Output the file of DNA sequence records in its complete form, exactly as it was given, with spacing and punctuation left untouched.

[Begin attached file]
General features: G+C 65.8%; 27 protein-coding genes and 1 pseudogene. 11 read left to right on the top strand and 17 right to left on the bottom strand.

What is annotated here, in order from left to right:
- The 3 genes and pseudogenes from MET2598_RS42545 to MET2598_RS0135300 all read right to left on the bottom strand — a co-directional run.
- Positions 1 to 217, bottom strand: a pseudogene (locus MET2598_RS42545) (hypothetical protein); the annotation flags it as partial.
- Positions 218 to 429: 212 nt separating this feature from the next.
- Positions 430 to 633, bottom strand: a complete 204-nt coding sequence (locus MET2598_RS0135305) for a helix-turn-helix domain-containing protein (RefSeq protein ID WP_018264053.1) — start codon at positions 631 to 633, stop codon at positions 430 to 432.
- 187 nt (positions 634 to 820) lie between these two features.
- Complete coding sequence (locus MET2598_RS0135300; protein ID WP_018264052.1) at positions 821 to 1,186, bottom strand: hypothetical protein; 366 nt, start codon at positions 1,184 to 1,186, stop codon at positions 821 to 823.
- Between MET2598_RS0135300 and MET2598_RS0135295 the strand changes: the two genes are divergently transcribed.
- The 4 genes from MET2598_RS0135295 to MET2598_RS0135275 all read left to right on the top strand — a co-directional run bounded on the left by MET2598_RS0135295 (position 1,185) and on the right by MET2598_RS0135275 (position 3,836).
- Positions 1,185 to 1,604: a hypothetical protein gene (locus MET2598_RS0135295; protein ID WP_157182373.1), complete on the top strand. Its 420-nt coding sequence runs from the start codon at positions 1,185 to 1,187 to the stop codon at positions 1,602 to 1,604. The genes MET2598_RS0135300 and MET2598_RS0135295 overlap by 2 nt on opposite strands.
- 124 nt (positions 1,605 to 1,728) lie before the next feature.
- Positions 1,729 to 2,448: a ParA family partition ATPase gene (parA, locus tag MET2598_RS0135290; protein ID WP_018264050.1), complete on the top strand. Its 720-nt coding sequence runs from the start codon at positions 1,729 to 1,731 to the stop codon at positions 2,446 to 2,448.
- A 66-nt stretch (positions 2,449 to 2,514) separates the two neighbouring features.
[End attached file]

General features: G+C 65.8%; 27 protein-coding genes and 1 pseudogene. 11 read left to right on the top strand and 17 right to left on the bottom strand.

What is annotated here, in order from left to right:
- The 3 genes and pseudogenes from MET2598_RS42545 to MET2598_RS0135300 all read right to left on the bottom strand — a co-directional run.
- Positions 1 to 217, bottom strand: a pseudogene (locus MET2598_RS42545) (hypothetical protein); the annotation flags it as partial.
- Positions 218 to 429: 212 nt separating this feature from the next.
- Positions 430 to 633, bottom strand: a complete 204-nt coding sequence (locus MET2598_RS0135305) for a helix-turn-helix domain-containing protein (RefSeq protein ID WP_018264053.1) — start codon at positions 631 to 633, stop codon at positions 430 to 432.
- 187 nt (positions 634 to 820) lie between these two features.
- Complete coding sequence (locus MET2598_RS0135300; protein ID WP_018264052.1) at positions 821 to 1,186, bottom strand: hypothetical protein; 366 nt, start codon at positions 1,184 to 1,186, stop codon at positions 821 to 823.
- Between MET2598_RS0135300 and MET2598_RS0135295 the strand changes: the two genes are divergently transcribed.
- The 4 genes from MET2598_RS0135295 to MET2598_RS0135275 all read left to right on the top strand — a co-directional run bounded on the left by MET2598_RS0135295 (position 1,185) and on the right by MET2598_RS0135275 (position 3,836).
- Positions 1,185 to 1,604: a hypothetical protein gene (locus MET2598_RS0135295; protein ID WP_157182373.1), complete on the top strand. Its 420-nt coding sequence runs from the start codon at positions 1,185 to 1,187 to the stop codon at positions 1,602 to 1,604. The genes MET2598_RS0135300 and MET2598_RS0135295 overlap by 2 nt on opposite strands.
- 124 nt (positions 1,605 to 1,728) lie before the next feature.
- Positions 1,729 to 2,448: a ParA family partition ATPase gene (parA, locus tag MET2598_RS0135290; protein ID WP_018264050.1), complete on the top strand. Its 720-nt coding sequence runs from the start codon at positions 1,729 to 1,731 to the stop codon at positions 2,446 to 2,448.
- A 66-nt stretch (positions 2,449 to 2,514) separates the two neighbouring features.